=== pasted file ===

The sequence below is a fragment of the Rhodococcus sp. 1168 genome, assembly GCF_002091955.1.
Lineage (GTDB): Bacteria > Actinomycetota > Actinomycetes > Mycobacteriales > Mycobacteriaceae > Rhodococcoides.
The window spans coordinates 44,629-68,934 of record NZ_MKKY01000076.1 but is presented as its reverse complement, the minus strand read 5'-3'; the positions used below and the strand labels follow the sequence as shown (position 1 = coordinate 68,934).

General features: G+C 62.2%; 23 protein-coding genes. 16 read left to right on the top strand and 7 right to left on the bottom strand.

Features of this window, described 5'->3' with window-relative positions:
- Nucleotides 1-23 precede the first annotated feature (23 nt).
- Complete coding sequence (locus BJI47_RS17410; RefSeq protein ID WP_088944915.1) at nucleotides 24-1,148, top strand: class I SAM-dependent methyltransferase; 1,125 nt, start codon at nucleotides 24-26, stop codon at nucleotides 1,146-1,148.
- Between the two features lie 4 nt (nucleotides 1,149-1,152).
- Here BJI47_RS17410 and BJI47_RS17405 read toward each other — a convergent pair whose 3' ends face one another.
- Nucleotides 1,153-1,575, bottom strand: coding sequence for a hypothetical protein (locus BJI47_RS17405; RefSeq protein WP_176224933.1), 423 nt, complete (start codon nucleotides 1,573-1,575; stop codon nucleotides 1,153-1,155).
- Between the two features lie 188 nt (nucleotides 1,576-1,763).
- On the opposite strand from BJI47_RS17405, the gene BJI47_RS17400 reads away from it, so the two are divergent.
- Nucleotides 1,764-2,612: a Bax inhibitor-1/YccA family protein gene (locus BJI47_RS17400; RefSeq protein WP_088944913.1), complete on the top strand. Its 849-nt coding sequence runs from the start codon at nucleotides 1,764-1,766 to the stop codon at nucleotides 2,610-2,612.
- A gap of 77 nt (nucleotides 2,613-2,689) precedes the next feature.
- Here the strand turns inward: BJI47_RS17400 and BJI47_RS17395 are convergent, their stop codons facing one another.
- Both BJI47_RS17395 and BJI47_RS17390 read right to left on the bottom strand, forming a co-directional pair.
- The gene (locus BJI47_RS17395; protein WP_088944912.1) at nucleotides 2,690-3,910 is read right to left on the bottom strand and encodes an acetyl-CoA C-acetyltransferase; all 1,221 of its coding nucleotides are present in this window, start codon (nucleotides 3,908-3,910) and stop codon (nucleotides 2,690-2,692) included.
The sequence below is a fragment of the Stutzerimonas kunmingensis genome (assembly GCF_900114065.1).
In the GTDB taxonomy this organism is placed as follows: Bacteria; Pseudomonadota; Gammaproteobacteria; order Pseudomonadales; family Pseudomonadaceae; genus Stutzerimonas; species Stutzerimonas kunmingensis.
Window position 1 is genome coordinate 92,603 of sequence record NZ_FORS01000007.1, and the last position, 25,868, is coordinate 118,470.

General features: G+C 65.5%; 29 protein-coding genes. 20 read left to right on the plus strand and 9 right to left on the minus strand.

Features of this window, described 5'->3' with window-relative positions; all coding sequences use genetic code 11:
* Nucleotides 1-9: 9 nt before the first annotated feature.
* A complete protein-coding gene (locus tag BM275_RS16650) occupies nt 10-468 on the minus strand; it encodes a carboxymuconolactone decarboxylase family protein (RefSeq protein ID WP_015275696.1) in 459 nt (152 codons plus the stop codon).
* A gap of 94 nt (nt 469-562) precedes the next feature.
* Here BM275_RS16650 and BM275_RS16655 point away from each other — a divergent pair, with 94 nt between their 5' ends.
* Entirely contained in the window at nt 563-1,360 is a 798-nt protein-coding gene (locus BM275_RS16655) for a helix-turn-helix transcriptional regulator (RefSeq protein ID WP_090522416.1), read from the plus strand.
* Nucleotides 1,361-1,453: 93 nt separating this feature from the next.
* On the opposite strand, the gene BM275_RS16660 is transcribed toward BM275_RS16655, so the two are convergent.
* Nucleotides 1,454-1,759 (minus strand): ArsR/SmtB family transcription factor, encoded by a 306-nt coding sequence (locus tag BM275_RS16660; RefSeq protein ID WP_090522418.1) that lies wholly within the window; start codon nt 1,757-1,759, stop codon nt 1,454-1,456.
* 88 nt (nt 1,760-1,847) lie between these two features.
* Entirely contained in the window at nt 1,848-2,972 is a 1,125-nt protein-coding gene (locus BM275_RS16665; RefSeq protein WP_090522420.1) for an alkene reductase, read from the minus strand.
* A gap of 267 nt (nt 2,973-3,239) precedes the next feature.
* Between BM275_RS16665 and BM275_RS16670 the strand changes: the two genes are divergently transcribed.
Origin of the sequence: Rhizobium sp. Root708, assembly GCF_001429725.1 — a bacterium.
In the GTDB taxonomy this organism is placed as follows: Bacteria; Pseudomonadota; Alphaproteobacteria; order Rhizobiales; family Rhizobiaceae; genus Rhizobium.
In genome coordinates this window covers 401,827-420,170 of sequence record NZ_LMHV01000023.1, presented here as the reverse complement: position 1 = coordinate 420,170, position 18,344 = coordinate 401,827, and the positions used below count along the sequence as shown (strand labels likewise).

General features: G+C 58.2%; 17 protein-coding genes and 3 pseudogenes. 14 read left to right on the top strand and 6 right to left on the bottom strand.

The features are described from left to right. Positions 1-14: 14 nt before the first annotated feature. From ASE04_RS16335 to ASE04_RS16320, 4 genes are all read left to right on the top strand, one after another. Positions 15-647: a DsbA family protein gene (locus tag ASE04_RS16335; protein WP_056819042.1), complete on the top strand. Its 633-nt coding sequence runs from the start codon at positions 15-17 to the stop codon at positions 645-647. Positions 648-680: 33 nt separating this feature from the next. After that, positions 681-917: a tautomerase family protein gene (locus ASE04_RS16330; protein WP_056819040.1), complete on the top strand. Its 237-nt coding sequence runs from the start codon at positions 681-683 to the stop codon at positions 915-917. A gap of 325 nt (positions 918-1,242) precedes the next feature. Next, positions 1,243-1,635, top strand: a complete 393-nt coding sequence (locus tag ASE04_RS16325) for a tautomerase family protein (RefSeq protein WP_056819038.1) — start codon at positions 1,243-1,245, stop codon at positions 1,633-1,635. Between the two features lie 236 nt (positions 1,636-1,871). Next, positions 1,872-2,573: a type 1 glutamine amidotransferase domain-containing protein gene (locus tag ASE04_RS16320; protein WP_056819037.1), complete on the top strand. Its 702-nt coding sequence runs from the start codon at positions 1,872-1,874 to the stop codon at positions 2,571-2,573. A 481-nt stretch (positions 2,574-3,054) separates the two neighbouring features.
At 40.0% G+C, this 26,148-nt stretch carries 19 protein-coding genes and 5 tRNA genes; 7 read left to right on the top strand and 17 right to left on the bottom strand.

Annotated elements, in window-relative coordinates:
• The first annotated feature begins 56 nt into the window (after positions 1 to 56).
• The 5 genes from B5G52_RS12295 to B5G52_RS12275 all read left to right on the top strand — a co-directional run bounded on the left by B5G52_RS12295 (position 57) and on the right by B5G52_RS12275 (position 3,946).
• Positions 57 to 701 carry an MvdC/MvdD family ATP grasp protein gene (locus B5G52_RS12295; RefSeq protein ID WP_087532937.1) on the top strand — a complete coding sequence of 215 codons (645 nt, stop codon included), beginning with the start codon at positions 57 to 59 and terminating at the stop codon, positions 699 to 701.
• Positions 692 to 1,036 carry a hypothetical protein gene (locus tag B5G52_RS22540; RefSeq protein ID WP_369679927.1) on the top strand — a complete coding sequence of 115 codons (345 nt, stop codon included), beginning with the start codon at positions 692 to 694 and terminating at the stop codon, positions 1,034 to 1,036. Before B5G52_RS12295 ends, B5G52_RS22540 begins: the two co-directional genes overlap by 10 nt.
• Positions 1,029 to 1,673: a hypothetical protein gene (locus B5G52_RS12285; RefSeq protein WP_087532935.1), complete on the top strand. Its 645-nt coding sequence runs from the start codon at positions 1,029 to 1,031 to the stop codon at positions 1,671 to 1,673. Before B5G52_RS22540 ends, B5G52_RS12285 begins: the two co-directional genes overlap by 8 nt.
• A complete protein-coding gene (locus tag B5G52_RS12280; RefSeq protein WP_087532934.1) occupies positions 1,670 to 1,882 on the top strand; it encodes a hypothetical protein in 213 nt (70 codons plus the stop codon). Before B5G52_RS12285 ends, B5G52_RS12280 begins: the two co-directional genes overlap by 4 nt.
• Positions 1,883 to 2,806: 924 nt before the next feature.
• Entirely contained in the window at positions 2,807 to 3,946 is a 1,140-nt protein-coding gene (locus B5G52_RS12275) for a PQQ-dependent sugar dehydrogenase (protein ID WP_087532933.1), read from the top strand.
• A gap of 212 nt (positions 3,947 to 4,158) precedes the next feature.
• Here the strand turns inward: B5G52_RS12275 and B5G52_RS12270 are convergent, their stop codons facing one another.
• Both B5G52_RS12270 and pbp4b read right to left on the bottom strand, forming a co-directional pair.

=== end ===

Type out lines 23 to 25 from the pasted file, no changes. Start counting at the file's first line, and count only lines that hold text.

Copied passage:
* Nucleotides 1-9: 9 nt before the first annotated feature.
* A complete protein-coding gene (locus tag BM275_RS16650) occupies nt 10-468 on the minus strand; it encodes a carboxymuconolactone decarboxylase family protein (RefSeq protein ID WP_015275696.1) in 459 nt (152 codons plus the stop codon).
* A gap of 94 nt (nt 469-562) precedes the next feature.